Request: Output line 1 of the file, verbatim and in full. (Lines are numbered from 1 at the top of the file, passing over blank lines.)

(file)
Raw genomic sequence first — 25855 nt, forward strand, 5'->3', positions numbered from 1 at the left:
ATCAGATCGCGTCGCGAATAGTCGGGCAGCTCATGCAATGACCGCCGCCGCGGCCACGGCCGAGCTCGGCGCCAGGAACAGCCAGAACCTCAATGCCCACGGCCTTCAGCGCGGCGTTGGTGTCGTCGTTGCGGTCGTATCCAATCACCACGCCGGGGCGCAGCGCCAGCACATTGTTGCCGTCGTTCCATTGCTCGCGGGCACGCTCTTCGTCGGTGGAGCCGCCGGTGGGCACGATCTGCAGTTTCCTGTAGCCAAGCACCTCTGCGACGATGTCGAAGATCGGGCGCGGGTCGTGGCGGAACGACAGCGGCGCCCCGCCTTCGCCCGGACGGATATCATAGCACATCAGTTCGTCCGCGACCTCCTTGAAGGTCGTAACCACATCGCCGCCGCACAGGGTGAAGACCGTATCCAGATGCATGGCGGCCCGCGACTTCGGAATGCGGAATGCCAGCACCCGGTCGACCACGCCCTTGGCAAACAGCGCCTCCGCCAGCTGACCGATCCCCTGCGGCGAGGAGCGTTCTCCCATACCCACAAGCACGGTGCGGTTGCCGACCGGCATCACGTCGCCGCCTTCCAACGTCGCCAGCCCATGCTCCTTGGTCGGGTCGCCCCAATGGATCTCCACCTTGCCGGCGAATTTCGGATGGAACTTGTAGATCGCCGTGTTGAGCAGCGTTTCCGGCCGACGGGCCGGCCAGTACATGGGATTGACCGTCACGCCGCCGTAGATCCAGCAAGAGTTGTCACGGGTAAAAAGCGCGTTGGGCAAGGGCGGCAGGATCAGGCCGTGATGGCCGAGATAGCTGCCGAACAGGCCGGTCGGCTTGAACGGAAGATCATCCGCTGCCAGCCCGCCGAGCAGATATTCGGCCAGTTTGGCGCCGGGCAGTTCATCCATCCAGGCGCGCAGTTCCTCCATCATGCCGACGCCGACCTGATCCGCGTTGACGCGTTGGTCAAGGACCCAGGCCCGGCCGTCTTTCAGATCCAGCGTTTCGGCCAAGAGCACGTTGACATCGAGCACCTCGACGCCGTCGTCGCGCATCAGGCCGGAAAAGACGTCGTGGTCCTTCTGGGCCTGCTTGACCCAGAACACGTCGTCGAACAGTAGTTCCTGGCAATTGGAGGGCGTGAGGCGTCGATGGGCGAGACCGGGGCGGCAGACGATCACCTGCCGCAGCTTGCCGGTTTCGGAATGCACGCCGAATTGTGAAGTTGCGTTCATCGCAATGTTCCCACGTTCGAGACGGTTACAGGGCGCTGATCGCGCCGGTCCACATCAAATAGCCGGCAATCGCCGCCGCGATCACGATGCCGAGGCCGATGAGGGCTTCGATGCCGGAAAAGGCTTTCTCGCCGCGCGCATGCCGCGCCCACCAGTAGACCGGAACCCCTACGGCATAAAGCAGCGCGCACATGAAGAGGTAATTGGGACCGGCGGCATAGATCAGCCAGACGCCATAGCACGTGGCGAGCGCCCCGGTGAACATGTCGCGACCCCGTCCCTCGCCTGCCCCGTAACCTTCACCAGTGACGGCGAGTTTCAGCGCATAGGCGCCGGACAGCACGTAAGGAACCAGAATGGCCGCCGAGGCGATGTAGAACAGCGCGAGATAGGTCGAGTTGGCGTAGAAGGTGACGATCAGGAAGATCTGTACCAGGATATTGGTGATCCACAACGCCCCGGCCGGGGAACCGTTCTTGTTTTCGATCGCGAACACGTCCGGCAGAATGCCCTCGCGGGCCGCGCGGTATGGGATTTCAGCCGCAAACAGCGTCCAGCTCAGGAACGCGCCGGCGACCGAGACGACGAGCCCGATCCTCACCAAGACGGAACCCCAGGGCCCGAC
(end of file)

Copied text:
Raw genomic sequence first — 25855 nt, forward strand, 5'->3', positions numbered from 1 at the left: